Ask Your Question

Angie's List Answers is the trusted spot to ask home improvement and health questions and get answers from service companies, health providers and consumers. For ratings and reviews on companies in your area, search Angie's List.

 
 
or
Submit
Top 30 Days Experts
Rank Leader Points*
1 kstreett 240
2 Guest_9020487 110
3 Guest_9190926 105
4 GoldenKid 100
5 ahowell 95
6 KnowledgeBase 95
7 skbloom 80
8 Guest_98024861 70
9 Guest_9311297 70
10 Guest_9400529 70

*Updates every 4 hours

Browse Projects By Category

Question DetailsAsked on 2/10/2015

There's crack in my hose from my dishwasher to my garbage disposal. Why does it leak if I never use my dishwasher?

It's a clear accordian hose and it has a crack in it and leaks. We only run water down the garbage disposal and wanted to know why that hose leaks when it's suppose to be the drain for the dishwasher only?

Do you have the same question? Follow this Question


1 Answer

0
Votes

Garbage disposal manufacturers put a nice little connection "hose barb" or nipple on the side of disposals for the dishwasher drain line to connect to - convenient, and eliminates a direct connection to the drain pipes so looks neater. But - commonly the ground up food and slime in the disposal backs up into that line because the barb fits inside the line - bad for a drain line, blocking it. Also, unless the dishwasher line runs horizontally out of the disposal and then immediately upwards so water from the disposal cannot go into and lie in the dishwasher line, debris and water from the disposal can sit in that drain line and plug it up with infrequent dishwasher use.


If you do not use the dishwasher at all you could just disconnect the dishwasher drain line from the disposal and put a cap on the barb at the disposal - a few types are threaded, but generally it will require a piece of flexible hose, then a stub nipple with a threaded on (with pipe dope or teflon tape) cap - or glued cap if using PVC. Some plumbing places have male plugs for hose that can be clamped straight into the hose without using a separatenipple and cap. The flexible hose (I use a piece of correct sized rubber hose) has to be clamped to the disposal hose barb and to the nipple with hose clamps - spring type may work, but I prefer the stainless steel screw type. And of course be sure to put a BIG, bright colored piece of paper inside the dishwasher saying the discharge line is disconnected - do not use. Safer to unplug it too, and turn off the water valve to it. Unfortunately, if you do not use it peariodically (every week or two at least) it may go stagnant and start stinking, and can also start corroding out and motor seals can go dry so if it is used in the future (or tested for house sale) it may then leak - sometimes profusely.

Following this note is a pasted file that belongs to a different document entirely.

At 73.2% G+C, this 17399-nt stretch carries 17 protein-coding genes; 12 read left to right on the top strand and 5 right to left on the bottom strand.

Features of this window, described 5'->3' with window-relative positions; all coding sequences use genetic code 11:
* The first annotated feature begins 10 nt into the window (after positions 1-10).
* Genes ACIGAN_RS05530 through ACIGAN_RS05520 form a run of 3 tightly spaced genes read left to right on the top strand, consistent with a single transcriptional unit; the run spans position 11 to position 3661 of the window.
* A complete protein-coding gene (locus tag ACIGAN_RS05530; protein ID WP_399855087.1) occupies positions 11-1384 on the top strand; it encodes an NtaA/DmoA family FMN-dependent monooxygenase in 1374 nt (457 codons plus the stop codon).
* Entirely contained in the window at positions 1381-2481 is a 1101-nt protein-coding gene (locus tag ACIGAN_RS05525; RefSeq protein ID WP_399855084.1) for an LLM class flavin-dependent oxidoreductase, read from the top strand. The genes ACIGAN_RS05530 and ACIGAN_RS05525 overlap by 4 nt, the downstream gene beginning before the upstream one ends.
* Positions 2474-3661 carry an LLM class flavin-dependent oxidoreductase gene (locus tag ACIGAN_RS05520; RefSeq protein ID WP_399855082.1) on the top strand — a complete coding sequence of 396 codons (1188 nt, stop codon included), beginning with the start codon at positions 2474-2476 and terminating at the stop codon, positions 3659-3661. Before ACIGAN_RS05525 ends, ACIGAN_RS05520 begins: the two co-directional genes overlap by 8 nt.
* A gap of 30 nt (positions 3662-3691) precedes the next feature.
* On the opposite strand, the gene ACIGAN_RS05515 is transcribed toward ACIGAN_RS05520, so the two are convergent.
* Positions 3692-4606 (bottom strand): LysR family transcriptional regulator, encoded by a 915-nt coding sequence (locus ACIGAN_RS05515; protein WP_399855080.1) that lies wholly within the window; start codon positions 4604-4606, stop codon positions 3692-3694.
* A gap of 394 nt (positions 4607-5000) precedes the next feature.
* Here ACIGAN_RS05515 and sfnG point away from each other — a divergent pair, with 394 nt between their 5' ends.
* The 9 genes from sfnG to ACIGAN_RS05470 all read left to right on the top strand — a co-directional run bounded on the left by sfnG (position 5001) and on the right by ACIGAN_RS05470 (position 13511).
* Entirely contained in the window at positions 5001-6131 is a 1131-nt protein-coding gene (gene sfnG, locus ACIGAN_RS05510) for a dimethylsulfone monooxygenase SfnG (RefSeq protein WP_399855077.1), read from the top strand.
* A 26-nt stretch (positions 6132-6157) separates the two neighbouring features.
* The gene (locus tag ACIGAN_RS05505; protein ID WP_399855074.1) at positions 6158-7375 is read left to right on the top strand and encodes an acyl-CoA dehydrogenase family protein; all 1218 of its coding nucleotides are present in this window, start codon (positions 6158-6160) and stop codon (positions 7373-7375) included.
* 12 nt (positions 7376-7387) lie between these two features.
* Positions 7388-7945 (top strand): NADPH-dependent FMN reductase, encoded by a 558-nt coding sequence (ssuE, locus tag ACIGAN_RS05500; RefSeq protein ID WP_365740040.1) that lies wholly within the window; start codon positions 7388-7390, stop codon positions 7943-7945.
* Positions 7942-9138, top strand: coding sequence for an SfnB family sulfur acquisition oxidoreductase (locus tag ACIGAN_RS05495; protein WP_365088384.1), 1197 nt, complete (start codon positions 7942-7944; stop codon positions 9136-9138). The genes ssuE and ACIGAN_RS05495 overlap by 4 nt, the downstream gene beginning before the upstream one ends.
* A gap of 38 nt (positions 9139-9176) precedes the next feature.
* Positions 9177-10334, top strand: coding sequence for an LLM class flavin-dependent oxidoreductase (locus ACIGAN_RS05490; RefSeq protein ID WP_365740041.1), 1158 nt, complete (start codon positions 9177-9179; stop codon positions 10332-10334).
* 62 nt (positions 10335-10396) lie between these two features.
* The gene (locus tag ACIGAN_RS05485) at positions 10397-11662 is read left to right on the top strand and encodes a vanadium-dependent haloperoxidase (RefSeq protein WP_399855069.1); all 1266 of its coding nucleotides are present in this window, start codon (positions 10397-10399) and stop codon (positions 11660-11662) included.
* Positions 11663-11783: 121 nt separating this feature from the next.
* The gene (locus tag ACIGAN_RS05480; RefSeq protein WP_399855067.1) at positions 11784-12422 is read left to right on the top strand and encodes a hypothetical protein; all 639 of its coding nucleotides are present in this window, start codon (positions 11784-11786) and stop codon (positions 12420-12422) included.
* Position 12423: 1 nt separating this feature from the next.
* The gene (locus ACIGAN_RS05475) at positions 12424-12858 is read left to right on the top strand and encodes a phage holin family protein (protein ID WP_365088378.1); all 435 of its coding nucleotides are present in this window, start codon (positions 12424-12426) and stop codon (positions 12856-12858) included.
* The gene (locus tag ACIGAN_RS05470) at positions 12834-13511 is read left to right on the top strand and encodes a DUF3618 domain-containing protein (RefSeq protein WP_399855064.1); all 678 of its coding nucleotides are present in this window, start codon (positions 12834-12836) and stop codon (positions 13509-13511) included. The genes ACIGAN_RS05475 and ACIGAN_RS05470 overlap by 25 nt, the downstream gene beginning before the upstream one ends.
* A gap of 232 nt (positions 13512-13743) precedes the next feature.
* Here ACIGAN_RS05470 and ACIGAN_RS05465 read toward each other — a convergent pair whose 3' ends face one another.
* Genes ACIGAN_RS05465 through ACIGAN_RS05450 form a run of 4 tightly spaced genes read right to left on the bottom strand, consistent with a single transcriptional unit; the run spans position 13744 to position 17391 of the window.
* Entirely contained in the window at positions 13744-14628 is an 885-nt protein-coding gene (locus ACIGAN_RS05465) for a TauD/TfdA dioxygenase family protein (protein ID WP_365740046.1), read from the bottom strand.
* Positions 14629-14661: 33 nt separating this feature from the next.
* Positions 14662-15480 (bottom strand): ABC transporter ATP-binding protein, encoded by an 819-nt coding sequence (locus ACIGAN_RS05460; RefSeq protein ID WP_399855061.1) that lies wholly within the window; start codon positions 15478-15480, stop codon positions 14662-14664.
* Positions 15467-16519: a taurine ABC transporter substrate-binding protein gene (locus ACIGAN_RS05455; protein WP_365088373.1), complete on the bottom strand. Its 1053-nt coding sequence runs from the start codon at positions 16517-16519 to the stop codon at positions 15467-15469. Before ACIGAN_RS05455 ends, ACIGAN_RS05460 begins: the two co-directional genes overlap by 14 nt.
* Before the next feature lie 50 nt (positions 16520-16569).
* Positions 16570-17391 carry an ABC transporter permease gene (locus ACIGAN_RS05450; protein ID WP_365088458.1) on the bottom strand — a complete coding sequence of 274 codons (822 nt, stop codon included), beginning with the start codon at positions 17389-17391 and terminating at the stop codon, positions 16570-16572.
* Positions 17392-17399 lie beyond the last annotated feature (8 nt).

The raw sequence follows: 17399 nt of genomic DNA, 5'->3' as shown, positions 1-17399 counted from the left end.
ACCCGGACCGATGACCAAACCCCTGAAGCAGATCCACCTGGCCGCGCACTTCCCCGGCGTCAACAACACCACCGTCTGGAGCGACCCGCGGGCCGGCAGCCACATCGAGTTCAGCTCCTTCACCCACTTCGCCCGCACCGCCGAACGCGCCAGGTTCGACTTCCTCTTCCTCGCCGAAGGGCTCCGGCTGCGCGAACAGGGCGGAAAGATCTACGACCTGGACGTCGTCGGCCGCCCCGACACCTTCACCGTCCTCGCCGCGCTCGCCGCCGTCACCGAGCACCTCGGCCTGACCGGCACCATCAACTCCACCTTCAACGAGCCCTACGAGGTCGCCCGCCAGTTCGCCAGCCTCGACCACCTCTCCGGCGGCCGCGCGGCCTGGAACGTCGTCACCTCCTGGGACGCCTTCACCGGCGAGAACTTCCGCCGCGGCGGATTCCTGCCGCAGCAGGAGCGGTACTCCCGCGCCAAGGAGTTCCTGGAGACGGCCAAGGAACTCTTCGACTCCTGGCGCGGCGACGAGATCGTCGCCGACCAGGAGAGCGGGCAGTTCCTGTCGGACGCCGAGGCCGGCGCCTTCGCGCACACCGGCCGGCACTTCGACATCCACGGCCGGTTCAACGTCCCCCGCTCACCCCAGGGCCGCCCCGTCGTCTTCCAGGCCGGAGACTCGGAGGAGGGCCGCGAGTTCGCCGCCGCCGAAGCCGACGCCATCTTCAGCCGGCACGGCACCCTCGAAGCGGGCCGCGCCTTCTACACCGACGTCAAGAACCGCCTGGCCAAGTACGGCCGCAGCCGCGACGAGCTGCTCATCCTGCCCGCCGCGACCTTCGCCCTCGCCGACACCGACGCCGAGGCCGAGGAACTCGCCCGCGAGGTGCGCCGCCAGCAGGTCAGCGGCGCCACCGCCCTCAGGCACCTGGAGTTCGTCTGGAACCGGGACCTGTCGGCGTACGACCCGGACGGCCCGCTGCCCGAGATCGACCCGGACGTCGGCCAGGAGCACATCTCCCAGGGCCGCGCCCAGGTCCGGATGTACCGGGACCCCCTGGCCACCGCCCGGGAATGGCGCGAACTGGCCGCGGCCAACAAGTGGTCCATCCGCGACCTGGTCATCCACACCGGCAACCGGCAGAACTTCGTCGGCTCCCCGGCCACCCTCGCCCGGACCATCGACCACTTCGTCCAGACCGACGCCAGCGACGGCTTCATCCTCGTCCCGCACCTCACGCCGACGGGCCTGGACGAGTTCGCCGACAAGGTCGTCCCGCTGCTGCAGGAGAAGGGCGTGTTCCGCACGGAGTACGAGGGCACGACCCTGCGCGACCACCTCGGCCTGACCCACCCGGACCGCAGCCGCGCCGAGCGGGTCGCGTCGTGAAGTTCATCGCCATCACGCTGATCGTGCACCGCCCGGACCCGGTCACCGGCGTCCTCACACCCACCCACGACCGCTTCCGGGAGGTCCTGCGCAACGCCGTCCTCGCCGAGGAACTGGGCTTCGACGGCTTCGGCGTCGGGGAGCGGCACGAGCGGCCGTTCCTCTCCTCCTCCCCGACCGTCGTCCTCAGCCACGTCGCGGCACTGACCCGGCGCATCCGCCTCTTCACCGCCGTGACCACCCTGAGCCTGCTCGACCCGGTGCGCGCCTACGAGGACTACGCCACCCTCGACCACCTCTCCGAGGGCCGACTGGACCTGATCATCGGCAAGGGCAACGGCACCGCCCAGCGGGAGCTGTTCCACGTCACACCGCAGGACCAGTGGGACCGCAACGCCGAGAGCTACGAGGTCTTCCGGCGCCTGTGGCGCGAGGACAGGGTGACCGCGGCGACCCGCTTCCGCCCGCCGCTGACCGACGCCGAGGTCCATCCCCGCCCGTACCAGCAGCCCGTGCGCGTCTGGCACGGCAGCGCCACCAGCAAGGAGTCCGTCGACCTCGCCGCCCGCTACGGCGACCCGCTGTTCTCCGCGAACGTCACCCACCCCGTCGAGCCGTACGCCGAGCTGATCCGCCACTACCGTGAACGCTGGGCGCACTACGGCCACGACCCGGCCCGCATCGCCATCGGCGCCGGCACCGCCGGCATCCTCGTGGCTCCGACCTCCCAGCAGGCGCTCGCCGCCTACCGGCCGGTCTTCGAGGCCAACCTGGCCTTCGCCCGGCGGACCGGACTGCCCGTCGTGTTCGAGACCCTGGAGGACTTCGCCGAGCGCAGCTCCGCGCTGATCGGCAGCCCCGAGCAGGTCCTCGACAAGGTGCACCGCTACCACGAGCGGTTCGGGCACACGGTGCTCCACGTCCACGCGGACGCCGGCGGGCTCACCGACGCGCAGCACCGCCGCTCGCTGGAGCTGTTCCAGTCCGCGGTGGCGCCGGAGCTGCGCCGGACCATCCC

If your crack in the hose is a ways from the disposal, you may be able to just tie the hose upwards in the space under the sink so the cracked point is above at least the bottom of the sink - but in case of trap blockage, would actually have to be above the highest possible water level in the sink to assure no possibility of leakage. Whether or not feasible to do that, I would tightly tape the crack as a preventative measure in case you do get a drain pipe backup with full sink, as the water in the hose will rise to the water level in the sink if the drain pipes (like the trap) get blocked. I would use a high quality (3M) electrical tape, preferably the mastic type, pulled tight down into the grooves in the hose as you wrap it, then overlaid with 2 duct tape layers. May not hold under pressure (dishwasher use) but will certainly greatly limit if not totally stop leaking if water just backs up in there.


If you want this fixed correctly so dishwasher can be used you have two solutions - replace drain hose (about $10-15 for parts but commonly means pulling dishwasher out to get to that connection, though may just need a short run under the sink from the air vent, if you have one. Some of the accordion hoses have special heavier duty end fittings so you cannot just cut the hose and shorten it - some you can just cut the hose to length (if crack location allows that) and stick the removable (typically gray) soft rubbery adapter fitting into the hose and onto the air vent or disposal barb.


Professional fix - almost certainly minimum service call charge by a Plumber of typically about $75-150 labor except in a few very high labor cost big city areas, plus $10-20 typically for new hose.

Answered 4 years ago by LCD




Related Questions


Terms Of Use
|
Privacy Policy